Homeowners get extra time to sue over cladding: Leaseholders saddled with vast repair bills can now pursue developers to face legal action up to 15 years later… but critics say move will only help lawyers
- Developers to face ‘shoddy workmanship’ legal action up to 15 years after build
- But campaigners say any legal action is likely to be protracted and expensive
- Government will announce a new regulator to oversee safety of high-rise flats
Leaseholders saddled with vast repair bills in the wake of the Grenfell fire disaster have dismissed new rules to pursue rogue developers as a ‘lawyers’ get-rich-quick scheme’.
Housing Secretary Robert Jenrick announced yesterday that the period during which developers can face legal action over ‘shoddy workmanship’ was being lengthened from six to 15 years after construction.
But campaigners reacted sceptically, pointing out any legal action was likely to be protracted and hugely expensive.
The UK Cladding Action Group also warned that companies could have ceased to exist since completing the building.
Housing Secretary Robert Jenrick announced yesterday that the period during which developers can face legal action over ‘shoddy workmanship’ was being lengthened from six to 15 years after construction
The group added: ‘We don’t have money for litigation. This is a lawyers’ get-rich-quick scheme.’
Leaseholder Steph Pike said: ‘Litigation is extremely uncertain, expensive and takes years. What happens when leaseholders lose and are left in even more debt than before?’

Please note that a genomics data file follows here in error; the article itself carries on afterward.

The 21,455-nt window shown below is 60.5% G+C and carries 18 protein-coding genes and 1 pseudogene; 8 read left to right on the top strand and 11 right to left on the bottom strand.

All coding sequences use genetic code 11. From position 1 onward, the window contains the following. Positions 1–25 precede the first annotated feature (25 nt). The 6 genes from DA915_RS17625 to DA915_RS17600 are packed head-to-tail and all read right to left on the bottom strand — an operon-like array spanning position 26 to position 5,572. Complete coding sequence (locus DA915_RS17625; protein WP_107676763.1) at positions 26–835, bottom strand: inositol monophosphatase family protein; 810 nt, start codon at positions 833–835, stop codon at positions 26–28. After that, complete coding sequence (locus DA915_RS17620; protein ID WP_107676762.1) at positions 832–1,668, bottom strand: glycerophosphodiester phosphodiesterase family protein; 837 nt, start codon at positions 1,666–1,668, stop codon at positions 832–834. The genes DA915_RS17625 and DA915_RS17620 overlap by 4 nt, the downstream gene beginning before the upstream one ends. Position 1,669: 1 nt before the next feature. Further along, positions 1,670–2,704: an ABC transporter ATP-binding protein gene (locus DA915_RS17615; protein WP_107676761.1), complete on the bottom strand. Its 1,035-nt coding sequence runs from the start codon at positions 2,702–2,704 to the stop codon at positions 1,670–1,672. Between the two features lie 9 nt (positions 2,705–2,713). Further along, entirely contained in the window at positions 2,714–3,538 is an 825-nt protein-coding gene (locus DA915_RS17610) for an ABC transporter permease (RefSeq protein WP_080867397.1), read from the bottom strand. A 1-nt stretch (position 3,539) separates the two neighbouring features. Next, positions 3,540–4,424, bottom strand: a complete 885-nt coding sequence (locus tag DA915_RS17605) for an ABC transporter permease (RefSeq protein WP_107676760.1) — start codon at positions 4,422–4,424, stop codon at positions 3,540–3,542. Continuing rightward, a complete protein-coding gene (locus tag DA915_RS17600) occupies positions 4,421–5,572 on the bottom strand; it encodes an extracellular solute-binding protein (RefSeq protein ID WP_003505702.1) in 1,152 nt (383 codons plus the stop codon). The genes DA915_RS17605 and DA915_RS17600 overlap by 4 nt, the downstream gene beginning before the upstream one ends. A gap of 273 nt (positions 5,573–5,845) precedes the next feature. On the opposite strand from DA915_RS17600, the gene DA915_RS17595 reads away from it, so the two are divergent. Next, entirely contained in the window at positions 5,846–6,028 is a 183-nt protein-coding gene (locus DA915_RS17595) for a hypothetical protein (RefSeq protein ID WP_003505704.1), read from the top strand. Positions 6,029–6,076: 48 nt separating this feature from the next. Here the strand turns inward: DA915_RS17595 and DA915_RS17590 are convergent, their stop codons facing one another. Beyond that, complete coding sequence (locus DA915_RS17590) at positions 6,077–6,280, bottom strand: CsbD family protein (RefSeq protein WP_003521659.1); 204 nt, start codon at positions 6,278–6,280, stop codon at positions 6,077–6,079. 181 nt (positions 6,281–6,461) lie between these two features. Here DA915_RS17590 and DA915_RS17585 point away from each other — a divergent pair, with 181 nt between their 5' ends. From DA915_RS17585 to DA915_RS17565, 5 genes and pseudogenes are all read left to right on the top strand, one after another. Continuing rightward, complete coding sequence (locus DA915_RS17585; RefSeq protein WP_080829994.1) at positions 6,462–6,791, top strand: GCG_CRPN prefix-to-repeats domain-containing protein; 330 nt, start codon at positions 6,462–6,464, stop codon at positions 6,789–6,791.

Today, the Government will also announce a new regulator to oversee the safety of high-rise flats.
The Building Safety Regulator will be charged with ensuring that risks in new and existing blocks higher than 18m are resolved, the Housing Secretary will say.
The regulator will also be given powers to prosecute rule-breaking developers and take their properties off the market.
The announcements come as leaseholders face crippling repair bills of up to £150,000 to remove dangerous cladding following the Grenfell fire in 2017 which killed 72 people. The Government has created a £5billion fund to help them get it removed. But some freeholders have refused to take charge of repairs.
Mr Jenrick told The Andrew Marr Show on BBC1: ‘It’s a very large sum of money to try to help those leaseholders. But it should be the builders and the developers who should be paying for this.
The announcements come as leaseholders face crippling repair bills of up to £150,000 to remove dangerous cladding following the Grenfell fire in 2017 which killed 72 people
‘It is not right that either the leaseholder or the taxpayer has to step up. We’re going to change the law retrospectively to give every homeowner 15 years in which to take action against the people who built their building if there’s shoddy workmanship. I wish we hadn’t reached this point, I wish more developers had paid up.’
He added the ‘lion’s share’ of buildings identified as fitted with dangerous cladding would qualify under the 15-year law. It will apply to those built from 2010.
Asked about progress on works, Mr Jenrick said 95 per cent of the 469 buildings identified with Grenfell-style cladding have had it removed or had workers on site.
However, thousands more buildings nationwide are covered with other forms of dangerous cladding and have yet to be fixed.
The £5billion fund – which experts have warned is around £10billion short – is only for buildings 18m and higher, meaning tens of thousands living in medium-rise properties will be excluded.
Bills for non-cladding defects, such as defective fire breaks, are also excluded from the fund.
The Daily Mail’s End the Cladding Scandal campaign is pushing for all homes to be made safe by June next year.
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